Did that guy just ride down Columbus St. in a penguin outfit on a bike outfitted with Christmas lights? Just another day in San Francisco, and nobody bats an eye in this city of unique neighborhoods and people. The best way to experience the culture of San Francisco, is to sit back and watch it. Here are the best places to watch the comings and goings of the city if you have an afternoon to spare.
If it’s variety and eclectic groups of people from all over the city, then you’ve come to the right place. Looking for some of the most interesting characters to cross your path? Dolores Park is full of different types of communities: bros, goths, hippies, hula-hoopers, slip’n’slide partiers, tech millionaires, dance robots, valley girls, and everything in between.
Set up a blanket, head down the street to bi-rite grocery and pick up some cheese and wine then sit back to watch the madness ensue. You’ll have people playing music, others selling things like truffles and hand-made garments. Most people are incredibly friendly and you’ll often find yourself meeting new friends and groups with other park-goers near you.
To understand the park’s quirks requires some knowledge of its layout. “The Beach” is located on the top right hill, which is host to often scantily clad and fabulous looking men. Down the hills slope, dads and moms usually let their kids run free on the elaborate playgrounds. To the left are the hula-hoopers and tents where people spend the weekends letting loose. Towards the bottom of the hill are wildcards, full of people from the Marina to the Mission.
There is no shortage of games taking place – frisbee tag, hackie sack, corn hole, and even full on character role plays. This gameplay is often among strangers, bringing a sense of community and fun for everyone. Make sure to join in and as a gesture of good faith bring some beer or wine to share with everyone.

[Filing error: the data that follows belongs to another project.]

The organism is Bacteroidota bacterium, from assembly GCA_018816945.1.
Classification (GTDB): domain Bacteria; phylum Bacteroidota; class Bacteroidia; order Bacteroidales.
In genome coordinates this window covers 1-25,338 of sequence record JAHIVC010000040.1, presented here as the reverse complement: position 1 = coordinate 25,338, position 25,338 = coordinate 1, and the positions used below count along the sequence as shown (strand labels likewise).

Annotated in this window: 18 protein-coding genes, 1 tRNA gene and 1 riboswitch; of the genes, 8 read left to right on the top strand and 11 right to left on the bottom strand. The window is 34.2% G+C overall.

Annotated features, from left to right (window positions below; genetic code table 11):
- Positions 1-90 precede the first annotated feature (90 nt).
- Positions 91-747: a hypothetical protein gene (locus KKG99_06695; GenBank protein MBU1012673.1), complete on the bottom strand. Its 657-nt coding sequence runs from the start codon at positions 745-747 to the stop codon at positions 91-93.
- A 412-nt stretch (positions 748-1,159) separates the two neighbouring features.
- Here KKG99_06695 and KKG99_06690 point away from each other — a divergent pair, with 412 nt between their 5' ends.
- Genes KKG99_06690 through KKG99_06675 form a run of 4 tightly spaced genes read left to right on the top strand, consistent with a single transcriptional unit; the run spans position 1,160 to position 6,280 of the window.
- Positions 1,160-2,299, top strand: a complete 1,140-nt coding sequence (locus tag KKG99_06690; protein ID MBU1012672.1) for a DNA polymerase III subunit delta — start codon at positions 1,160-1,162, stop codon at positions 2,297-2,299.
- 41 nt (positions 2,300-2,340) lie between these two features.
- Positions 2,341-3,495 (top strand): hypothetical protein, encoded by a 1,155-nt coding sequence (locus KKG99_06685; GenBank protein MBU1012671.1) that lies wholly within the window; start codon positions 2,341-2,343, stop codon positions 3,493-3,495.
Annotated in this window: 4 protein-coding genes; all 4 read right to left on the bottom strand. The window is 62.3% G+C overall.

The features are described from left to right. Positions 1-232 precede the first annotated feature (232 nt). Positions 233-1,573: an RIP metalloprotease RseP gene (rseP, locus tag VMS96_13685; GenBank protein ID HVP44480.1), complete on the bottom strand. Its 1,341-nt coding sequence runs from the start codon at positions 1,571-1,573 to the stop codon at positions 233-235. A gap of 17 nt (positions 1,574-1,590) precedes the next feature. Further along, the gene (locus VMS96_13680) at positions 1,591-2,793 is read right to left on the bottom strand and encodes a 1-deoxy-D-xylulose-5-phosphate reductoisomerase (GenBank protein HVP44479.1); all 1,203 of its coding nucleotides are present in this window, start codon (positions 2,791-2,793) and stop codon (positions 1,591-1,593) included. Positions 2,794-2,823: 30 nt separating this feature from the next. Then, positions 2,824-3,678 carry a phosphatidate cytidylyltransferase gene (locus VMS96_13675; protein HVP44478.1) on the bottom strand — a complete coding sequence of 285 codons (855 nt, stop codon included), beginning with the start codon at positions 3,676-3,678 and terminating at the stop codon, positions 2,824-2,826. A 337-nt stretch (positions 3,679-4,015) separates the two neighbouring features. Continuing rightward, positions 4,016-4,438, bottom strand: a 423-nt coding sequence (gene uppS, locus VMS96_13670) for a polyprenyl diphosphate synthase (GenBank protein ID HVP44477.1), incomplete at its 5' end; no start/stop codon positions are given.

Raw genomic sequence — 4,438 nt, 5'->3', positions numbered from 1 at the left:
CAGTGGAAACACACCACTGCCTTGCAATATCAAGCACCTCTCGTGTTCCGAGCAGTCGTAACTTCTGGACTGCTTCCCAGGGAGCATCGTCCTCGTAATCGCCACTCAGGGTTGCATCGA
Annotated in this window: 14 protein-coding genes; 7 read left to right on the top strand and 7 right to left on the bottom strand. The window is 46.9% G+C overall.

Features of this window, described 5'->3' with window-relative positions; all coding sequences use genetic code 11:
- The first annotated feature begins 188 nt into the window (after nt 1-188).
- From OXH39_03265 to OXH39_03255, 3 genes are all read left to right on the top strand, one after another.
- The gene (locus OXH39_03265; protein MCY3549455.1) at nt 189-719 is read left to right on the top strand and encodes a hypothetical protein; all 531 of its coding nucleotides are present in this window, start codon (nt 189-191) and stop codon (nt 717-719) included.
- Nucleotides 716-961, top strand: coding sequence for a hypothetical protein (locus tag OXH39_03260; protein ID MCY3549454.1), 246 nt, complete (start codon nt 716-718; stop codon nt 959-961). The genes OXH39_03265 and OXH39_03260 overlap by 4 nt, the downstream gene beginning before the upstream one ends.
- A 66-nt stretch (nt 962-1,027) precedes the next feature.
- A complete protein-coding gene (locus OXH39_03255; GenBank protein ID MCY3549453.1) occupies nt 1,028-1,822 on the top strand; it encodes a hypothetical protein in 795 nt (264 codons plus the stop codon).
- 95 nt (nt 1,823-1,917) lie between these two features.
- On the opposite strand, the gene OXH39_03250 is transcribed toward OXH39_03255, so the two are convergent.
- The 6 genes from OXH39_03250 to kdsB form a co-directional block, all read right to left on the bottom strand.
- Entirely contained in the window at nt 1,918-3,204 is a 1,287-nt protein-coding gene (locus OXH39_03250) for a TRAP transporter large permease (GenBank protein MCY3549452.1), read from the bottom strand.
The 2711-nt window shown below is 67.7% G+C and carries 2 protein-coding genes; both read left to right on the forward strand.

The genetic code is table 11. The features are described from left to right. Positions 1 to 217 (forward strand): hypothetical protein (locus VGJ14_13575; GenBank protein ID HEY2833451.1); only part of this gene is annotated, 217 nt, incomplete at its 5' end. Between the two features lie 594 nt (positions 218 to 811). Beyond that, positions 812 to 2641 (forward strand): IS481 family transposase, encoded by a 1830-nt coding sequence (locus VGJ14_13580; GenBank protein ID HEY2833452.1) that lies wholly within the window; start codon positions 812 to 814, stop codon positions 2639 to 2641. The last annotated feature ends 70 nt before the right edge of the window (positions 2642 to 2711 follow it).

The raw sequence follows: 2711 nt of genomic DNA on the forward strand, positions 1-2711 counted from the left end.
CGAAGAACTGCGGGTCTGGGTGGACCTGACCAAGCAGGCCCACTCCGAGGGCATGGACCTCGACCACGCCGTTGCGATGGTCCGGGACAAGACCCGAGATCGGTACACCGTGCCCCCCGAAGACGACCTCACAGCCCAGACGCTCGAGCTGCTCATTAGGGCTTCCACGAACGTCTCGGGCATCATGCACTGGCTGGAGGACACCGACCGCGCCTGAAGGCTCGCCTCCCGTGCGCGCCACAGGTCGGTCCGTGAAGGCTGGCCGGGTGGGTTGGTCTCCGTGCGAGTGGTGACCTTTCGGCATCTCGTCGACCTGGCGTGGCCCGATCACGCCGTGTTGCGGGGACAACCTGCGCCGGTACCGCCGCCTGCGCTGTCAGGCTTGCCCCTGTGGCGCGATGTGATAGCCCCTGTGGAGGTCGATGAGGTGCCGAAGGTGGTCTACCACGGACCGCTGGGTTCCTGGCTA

Grab a table any time of the day and sit outside Delarosa restaurant, situated in the middle of Chestnut Street. The eye-catching and interesting pedestrian traffic that speeds down the pavement is enough to occupy the afternoon. This street is a haven of activity for the young professional successes that San Francisco offers. Watch impromptu dog meetings, with all the latest workout clothes, stroller-pushing moms stopping to chat with each other, and hangover victims grab a breakfast burrito at the Marina deli.
You might overhear people chatting about quitting their stable job to join a startup, or which place has the best bootcamp class, or the “worst date” they just went on. It’s a fascinating place to hear the fabric of conversation in San Francisco. Make sure you put on the most comfortable workout clothes and head down the street during the day for some hilarious conversation.
At night, the streets fill with people wearing their best attire for the night to attend their online dates, football games at bars, or young hook-up quests. Occasionally, you’ll see the old married couple, bemused by the activities of young 20-somethings roaming the street in search of love.
Sit outside and enjoy a coffee in an unusually sunny part of the city and watch the pop-up music concerts, and music listeners entertainers. Sit outside Ritual coffee, grab a nitrous-infused ice-cream, or outside Stacks for some breakfast. There is a Biergarten you can camp out at, enjoy great German beers and food, while watching and soaking in the fun.
Hayes Valley also yields one of the highest dogs per capita in the city and this area has become a huge dog meet-and-greet. Near this area is the Duboce Triangle dog park, so this is often a spot people stop by for coffee of food before venturing a little further south. You’ll find all types of dogs, sometimes without the leash, sniffing everyone and everything.
A few other suggestions to sit and people watch for a day are Duboce Triangle dog park, Alamo Square Park, and Washington Park in North Beach.